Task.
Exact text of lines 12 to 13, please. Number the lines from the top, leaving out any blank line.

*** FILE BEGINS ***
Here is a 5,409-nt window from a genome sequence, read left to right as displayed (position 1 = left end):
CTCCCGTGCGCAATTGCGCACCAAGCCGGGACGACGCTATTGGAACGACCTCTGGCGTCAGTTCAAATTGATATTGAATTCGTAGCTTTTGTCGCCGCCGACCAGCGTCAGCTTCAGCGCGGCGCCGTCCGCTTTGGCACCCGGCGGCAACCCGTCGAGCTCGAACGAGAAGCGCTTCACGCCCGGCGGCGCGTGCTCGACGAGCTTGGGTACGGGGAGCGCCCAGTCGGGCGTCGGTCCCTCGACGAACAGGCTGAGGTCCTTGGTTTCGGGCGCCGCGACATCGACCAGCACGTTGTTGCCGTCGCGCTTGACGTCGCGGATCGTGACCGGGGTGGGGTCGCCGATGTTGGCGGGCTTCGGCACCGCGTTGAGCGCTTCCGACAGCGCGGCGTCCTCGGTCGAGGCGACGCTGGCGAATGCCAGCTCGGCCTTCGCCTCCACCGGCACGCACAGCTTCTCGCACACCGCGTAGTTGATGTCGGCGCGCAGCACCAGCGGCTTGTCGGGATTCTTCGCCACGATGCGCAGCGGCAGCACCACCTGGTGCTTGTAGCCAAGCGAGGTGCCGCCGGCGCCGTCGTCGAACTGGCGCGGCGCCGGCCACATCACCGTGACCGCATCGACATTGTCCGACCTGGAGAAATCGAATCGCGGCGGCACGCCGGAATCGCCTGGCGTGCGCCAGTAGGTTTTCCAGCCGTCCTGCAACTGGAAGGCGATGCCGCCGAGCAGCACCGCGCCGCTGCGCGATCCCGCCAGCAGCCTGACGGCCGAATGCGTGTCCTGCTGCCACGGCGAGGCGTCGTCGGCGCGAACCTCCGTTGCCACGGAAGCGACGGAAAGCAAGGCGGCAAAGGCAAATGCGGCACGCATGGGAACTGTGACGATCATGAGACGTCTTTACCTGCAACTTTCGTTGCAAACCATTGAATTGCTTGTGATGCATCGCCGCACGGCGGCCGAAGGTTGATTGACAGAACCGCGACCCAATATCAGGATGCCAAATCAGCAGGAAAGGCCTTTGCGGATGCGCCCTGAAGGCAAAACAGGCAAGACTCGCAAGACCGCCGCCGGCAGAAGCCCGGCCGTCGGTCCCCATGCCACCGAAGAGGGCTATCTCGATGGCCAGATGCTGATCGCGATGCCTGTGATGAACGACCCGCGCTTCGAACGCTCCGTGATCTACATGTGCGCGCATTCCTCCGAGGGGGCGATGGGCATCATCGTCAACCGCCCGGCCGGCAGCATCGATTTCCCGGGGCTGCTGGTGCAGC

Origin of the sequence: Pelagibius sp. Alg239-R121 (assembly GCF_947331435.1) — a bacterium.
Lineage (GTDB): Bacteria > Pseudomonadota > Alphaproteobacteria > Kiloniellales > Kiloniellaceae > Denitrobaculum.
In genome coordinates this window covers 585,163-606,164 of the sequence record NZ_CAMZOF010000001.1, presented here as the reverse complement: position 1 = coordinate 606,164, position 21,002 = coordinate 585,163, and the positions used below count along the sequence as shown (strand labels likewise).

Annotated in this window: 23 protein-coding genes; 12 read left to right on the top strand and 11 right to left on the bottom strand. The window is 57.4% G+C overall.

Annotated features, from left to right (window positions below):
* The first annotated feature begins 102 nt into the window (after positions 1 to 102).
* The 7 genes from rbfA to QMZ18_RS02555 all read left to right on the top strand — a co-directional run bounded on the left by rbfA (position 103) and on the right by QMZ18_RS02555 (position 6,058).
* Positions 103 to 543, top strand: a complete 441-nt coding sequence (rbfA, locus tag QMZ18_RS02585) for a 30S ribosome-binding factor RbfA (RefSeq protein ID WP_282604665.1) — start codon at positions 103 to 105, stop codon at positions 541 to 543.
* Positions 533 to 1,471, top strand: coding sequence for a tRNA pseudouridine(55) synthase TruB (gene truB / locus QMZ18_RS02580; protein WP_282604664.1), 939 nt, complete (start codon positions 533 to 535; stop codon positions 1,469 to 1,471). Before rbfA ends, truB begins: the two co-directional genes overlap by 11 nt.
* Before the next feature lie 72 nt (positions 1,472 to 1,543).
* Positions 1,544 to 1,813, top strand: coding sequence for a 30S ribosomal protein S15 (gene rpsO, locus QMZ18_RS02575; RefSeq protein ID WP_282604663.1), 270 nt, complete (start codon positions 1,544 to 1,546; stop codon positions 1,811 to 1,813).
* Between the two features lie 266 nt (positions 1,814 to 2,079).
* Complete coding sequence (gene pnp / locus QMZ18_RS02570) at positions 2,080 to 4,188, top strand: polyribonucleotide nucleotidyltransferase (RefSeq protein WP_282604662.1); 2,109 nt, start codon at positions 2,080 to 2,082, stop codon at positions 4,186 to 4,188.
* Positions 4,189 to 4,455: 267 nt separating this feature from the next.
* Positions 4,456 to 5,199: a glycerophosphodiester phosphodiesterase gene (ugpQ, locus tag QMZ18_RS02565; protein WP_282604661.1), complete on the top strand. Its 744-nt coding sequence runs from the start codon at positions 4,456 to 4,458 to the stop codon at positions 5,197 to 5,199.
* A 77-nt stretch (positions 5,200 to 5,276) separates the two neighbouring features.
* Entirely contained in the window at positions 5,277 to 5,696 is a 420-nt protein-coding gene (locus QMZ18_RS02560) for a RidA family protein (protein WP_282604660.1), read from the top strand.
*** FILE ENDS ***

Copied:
* Before the next feature lie 72 nt (positions 1,472 to 1,543).
* Positions 1,544 to 1,813, top strand: coding sequence for a 30S ribosomal protein S15 (gene rpsO, locus QMZ18_RS02575; RefSeq protein ID WP_282604663.1), 270 nt, complete (start codon positions 1,544 to 1,546; stop codon positions 1,811 to 1,813).